A broad genetic sampling of 95 wild Russian tigers found markedly low genetic diversity, with the effective population size extraordinarily low in comparison to the census population size, with the population behaving as if it were just 27–35 individuals. Further exacerbating the problem is that more than 90% of the population occurs in the Sikhote Alin mountain region, and there is little movement of tigers across the development corridor, which separates this sub-population from the much smaller sub-population found in southwest Primorye province.
The winter of 2006–2007 was marked by heavy poaching. Poaching of tigers and their wild prey species is considered to be driving the decline, although heavy snows in the winter of 2009 could have biased the data.
Threats in the past
In the early years of the Russian Civil War, both Red and White armies based in Vladivostok nearly wiped out the local Siberian tigers. In 1935, when the Manchurian Chinese were driven back across the Amur and the Ussuri, the tigers had already withdrawn from their northern and western range. The few that remained in the East Manchurian mountains were cut off from the main population by the building of railroads. Within a few years, the last viable Siberian tiger population in Russia was confined to Ussuriland. Legal tiger hunting within the Soviet Union would continue until 1947 when it was officially prohibited. In the mid 1980s, it was estimated that the Siberian tiger population consisted of approximately 250 animals. In 1987, law and order almost entirely broke down due to the impending dissolution of the Soviet Union. Subsequent illegal deforestation and bribery of park rangers made the poaching of Siberian tigers easier, once again putting the subspecies at risk from extinction.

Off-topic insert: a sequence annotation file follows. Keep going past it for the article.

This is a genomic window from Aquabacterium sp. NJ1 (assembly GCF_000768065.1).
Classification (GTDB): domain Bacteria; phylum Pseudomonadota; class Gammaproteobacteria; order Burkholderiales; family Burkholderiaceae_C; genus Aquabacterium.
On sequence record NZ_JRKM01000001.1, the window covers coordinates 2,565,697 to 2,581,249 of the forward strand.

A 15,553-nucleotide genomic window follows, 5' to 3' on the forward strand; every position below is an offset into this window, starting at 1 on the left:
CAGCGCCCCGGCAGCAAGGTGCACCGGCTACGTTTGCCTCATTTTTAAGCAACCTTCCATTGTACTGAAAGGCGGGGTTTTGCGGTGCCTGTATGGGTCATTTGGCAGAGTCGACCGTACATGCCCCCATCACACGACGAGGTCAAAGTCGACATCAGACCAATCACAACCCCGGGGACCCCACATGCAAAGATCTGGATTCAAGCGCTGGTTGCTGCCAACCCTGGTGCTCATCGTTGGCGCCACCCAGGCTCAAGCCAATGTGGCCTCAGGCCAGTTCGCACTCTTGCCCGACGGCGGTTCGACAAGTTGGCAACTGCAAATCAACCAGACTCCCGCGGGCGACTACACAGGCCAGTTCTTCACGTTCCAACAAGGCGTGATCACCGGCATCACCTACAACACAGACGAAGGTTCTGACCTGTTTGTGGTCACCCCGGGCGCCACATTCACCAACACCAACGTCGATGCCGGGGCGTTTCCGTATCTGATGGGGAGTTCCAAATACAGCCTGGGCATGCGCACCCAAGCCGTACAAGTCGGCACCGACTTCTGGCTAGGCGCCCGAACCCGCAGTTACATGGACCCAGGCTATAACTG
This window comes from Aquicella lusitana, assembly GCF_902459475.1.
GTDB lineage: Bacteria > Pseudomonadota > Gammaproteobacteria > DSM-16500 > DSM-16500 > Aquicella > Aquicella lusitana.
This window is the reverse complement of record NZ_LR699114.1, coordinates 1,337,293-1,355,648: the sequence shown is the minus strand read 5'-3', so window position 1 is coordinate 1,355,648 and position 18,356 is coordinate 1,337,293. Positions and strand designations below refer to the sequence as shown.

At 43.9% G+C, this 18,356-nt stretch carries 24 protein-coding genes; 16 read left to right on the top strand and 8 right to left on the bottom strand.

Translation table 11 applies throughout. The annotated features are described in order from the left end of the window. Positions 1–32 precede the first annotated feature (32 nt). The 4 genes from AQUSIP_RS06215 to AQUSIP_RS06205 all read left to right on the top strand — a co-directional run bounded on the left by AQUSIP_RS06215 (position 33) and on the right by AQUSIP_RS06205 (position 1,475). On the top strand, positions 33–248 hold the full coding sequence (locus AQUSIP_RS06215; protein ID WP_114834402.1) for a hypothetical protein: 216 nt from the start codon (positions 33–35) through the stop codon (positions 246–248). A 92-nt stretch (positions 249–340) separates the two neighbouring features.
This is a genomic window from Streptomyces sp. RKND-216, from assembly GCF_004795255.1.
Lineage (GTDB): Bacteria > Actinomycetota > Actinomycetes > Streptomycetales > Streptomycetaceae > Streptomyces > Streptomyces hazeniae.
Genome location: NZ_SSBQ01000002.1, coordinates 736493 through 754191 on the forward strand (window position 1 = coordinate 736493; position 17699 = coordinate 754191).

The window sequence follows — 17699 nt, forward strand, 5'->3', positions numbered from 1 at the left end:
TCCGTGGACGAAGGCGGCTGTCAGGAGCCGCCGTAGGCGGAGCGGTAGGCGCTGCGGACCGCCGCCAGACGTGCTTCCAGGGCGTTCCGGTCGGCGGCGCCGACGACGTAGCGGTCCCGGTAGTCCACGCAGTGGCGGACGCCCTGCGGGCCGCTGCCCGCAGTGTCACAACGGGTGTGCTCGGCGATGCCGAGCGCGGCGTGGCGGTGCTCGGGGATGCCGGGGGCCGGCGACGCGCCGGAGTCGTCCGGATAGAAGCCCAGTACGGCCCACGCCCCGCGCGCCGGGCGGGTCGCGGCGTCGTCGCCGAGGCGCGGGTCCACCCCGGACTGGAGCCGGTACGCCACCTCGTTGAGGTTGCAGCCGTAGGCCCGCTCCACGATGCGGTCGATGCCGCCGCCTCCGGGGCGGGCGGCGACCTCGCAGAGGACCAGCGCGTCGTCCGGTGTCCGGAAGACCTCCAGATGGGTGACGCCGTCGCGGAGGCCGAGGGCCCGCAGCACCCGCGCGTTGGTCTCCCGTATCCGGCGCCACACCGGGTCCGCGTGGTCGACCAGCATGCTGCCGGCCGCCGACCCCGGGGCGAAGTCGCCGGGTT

Decades of development and war have destroyed the population in Korea. Heat sensing camera traps set up in the Demilitarized Zone in South Korea did not record any tigers.
Tigers are included on CITES Appendix I, banning international trade. All tiger range states and countries with consumer markets have banned domestic trade as well. At the 14th Conference of the Parties to CITES in 2007, stronger enforcement measures were called for, as well as an end to tiger farming.